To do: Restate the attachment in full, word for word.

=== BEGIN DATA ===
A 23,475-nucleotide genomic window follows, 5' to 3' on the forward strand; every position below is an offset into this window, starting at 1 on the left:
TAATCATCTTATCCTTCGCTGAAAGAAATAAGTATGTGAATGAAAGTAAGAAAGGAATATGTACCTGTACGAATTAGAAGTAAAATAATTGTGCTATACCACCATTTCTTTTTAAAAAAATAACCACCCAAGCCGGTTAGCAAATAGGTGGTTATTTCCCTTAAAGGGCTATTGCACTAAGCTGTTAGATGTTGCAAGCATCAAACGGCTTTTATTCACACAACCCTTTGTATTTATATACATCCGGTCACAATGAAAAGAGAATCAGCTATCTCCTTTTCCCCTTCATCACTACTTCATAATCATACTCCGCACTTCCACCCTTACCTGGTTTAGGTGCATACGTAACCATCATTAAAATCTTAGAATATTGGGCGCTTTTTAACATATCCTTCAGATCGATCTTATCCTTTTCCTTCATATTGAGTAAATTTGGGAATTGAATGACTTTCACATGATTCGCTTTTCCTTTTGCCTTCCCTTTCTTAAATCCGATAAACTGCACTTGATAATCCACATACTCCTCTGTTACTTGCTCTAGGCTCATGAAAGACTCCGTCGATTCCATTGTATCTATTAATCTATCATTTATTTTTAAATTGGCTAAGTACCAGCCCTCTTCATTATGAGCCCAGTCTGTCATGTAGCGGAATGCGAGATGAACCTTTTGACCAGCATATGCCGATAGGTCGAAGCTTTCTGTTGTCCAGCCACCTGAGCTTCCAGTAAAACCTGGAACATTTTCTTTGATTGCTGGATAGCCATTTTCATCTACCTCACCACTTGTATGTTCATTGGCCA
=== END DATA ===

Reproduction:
A 23,475-nucleotide genomic window follows, 5' to 3' on the forward strand; every position below is an offset into this window, starting at 1 on the left:
TAATCATCTTATCCTTCGCTGAAAGAAATAAGTATGTGAATGAAAGTAAGAAAGGAATATGTACCTGTACGAATTAGAAGTAAAATAATTGTGCTATACCACCATTTCTTTTTAAAAAAATAACCACCCAAGCCGGTTAGCAAATAGGTGGTTATTTCCCTTAAAGGGCTATTGCACTAAGCTGTTAGATGTTGCAAGCATCAAACGGCTTTTATTCACACAACCCTTTGTATTTATATACATCCGGTCACAATGAAAAGAGAATCAGCTATCTCCTTTTCCCCTTCATCACTACTTCATAATCATACTCCGCACTTCCACCCTTACCTGGTTTAGGTGCATACGTAACCATCATTAAAATCTTAGAATATTGGGCGCTTTTTAACATATCCTTCAGATCGATCTTATCCTTTTCCTTCATATTGAGTAAATTTGGGAATTGAATGACTTTCACATGATTCGCTTTTCCTTTTGCCTTCCCTTTCTTAAATCCGATAAACTGCACTTGATAATCCACATACTCCTCTGTTACTTGCTCTAGGCTCATGAAAGACTCCGTCGATTCCATTGTATCTATTAATCTATCATTTATTTTTAAATTGGCTAAGTACCAGCCCTCTTCATTATGAGCCCAGTCTGTCATGTAGCGGAATGCGAGATGAACCTTTTGACCAGCATATGCCGATAGGTCGAAGCTTTCTGTTGTCCAGCCACCTGAGCTTCCAGTAAAACCTGGAACATTTTCTTTGATTGCTGGATAGCCATTTTCATCTACCTCACCACTTGTATGTTCATTGGCCA